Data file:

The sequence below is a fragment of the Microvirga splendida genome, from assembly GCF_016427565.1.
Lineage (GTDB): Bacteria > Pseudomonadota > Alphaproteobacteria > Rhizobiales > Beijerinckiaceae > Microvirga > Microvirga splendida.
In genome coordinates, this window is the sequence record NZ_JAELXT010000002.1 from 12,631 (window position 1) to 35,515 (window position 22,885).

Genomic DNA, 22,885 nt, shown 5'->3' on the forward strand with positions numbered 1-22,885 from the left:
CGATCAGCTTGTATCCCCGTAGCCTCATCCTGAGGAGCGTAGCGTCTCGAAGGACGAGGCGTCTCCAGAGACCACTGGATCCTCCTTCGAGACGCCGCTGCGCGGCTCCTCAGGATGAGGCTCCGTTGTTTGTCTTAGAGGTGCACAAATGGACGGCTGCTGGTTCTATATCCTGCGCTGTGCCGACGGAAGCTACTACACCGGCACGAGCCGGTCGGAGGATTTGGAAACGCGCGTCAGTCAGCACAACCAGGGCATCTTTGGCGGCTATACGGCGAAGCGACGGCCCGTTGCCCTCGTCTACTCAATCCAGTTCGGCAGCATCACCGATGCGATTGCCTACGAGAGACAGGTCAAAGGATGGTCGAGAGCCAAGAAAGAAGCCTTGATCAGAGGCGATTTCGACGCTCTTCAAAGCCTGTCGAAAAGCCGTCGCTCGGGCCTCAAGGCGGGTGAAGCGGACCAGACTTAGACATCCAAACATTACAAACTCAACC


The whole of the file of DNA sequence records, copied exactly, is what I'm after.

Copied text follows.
The sequence below is a fragment of the Microvirga splendida genome, from assembly GCF_016427565.1.
Lineage (GTDB): Bacteria > Pseudomonadota > Alphaproteobacteria > Rhizobiales > Beijerinckiaceae > Microvirga > Microvirga splendida.
In genome coordinates, this window is the sequence record NZ_JAELXT010000002.1 from 12,631 (window position 1) to 35,515 (window position 22,885).

Genomic DNA, 22,885 nt, shown 5'->3' on the forward strand with positions numbered 1-22,885 from the left:
CGATCAGCTTGTATCCCCGTAGCCTCATCCTGAGGAGCGTAGCGTCTCGAAGGACGAGGCGTCTCCAGAGACCACTGGATCCTCCTTCGAGACGCCGCTGCGCGGCTCCTCAGGATGAGGCTCCGTTGTTTGTCTTAGAGGTGCACAAATGGACGGCTGCTGGTTCTATATCCTGCGCTGTGCCGACGGAAGCTACTACACCGGCACGAGCCGGTCGGAGGATTTGGAAACGCGCGTCAGTCAGCACAACCAGGGCATCTTTGGCGGCTATACGGCGAAGCGACGGCCCGTTGCCCTCGTCTACTCAATCCAGTTCGGCAGCATCACCGATGCGATTGCCTACGAGAGACAGGTCAAAGGATGGTCGAGAGCCAAGAAAGAAGCCTTGATCAGAGGCGATTTCGACGCTCTTCAAAGCCTGTCGAAAAGCCGTCGCTCGGGCCTCAAGGCGGGTGAAGCGGACCAGACTTAGACATCCAAACATTACAAACTCAACC